Information about G-Tubes, J-Tubes, & Nissens
Warning, this info may be graphic...Scroll down for more information















What is a G-Tube? (More info: What is a G-tube?)

Gastrostomy (gastro = stomach, stoma = opening, -y = procedure/method)
is the name for the procedure to place
a feeding tube into the stomach. The feeding tube is called as the Gastrostomy tube,
or commonly the G-tube. There are several types of feeding tubes, the most
commonly used are the PEG and the Mic-Key button. These tubes are the means of
providing nutrition directly into the stomach via a tube through the stomach wall.
Their use can be either to support a person who is unable to take in sufficient
calories by mouth or in some cases to completely remove the need for food
or fluid by mouth.

What is a J-Tube? (More Info: J-tube Placement)

A j-tube is a feeding tube which is inserted
into the patient's Jejunum (small intestine). The j-tube provides patients who
cannot eat an option for nutrition which is generally safer than IV nutrition.
There are three options in which the tube can be placed.

What is a Nissen/Fundoplication (spelt "Nissan" above)?
(More Info: Fundoplication surgery for gastroesophageal reflux disease)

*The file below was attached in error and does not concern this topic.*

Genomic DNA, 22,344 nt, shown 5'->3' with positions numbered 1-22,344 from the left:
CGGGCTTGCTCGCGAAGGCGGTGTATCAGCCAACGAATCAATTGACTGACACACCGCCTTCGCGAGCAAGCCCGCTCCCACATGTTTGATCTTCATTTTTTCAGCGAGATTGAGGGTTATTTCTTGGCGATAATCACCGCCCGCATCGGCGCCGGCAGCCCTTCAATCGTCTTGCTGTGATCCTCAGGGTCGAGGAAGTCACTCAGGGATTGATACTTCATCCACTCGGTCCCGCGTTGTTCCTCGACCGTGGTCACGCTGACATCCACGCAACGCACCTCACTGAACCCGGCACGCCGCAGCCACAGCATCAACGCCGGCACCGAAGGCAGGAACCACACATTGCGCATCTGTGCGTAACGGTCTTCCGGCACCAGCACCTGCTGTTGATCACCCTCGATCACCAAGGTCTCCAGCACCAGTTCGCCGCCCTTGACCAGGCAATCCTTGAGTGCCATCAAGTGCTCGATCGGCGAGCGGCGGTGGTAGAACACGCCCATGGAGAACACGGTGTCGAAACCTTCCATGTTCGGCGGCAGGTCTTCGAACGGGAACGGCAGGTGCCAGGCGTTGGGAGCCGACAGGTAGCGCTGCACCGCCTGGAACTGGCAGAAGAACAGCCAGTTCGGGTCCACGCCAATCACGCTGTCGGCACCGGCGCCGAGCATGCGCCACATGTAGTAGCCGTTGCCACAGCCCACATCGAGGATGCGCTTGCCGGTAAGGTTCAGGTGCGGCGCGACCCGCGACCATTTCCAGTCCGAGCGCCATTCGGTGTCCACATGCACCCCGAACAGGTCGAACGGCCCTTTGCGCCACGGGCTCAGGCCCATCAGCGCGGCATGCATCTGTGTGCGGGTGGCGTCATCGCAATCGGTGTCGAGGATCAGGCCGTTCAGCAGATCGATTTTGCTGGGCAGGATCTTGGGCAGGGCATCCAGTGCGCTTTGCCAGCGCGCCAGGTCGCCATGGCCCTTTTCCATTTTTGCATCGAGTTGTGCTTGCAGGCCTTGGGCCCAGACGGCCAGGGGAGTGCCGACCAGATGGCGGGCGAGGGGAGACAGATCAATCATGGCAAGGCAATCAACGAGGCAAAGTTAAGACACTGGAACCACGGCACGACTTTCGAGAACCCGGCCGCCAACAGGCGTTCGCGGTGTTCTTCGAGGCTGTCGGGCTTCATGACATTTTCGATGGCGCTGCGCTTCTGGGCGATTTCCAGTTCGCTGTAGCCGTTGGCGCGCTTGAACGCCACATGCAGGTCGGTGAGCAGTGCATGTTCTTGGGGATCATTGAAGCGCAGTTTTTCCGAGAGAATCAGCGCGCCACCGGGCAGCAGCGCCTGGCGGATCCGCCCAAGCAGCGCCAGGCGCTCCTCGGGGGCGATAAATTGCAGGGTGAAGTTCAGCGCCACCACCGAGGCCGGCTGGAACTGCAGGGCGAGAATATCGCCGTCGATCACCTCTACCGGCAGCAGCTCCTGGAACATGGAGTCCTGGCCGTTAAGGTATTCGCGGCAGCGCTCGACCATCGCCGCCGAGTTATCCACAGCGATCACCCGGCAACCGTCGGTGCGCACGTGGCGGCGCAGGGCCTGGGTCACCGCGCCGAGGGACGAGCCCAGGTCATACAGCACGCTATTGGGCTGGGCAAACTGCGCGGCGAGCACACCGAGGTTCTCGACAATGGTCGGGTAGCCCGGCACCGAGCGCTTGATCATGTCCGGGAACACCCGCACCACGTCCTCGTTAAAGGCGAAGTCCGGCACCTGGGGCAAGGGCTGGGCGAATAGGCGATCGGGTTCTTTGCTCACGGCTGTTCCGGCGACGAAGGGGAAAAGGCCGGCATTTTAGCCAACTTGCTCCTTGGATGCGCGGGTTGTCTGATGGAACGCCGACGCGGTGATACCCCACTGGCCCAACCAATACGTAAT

During fundoplication surgery, the upper curve of the stomach (the fundus)
is wrapped around the esophagus and sewn into place so that the lower portion of
the esophagus passes through a small tunnel of stomach muscle. This surgery strengthens
the valve between the esophagus and stomach (lower esophageal sphincter, or LES),
which stops acid from backing up into the esophagus as easily. This allows the esophagus to heal.

Nissen scar two weeks after surgery.


Granulation Tissue (More Info: Granulation Tissue)

The term granulation tissue is derived from the appearance of small, red, granular foci which bleed easily,
commonly seen within freshly healing tissue. These can be readily demonstrated in
the base of skin wounds when the overlying scab is picked off. The granulations
consist of clusters of fragile newly-formed capillary blood vessels which
proliferate and grow into damaged tissue along with fibroblasts at an early stage
of the repair process.

How to treat Granulation Tissue (Source: Trial and Error)

The best thing that causes NO pain is tea tree oil. Take a gauze or split gauze if you have it....
soak it in 2 to 4 drops of tea tree oil* and 5cc water. Place the gauze around the tube closest to the
skin/granulation. Leave it on wet and replace twice a day at least for now.
I guarantee it will help get rid of the granulation.
I have had it several times now, and tea tree oil has gotten rid of it
WITHOUT silver nitrate. We swear by it and so does Dr. Bethel!

Another non traditional way to treat granulation tissue is with Ciprodex* ear drops.
Take a gauze or split gauze if you have it....Place the gauze around the tube
closest to the skin/granulation. Put 4 drops of Ciprodex under the gauze directly on the
granulation. We use 4 drops twice a day until it is healed.

To read more information about my 9th grade hospital journey, please click here!!!


For more information on reasons for and types of g-tubes visit:

*Please consult a physician before using any information stated on this website or any other!*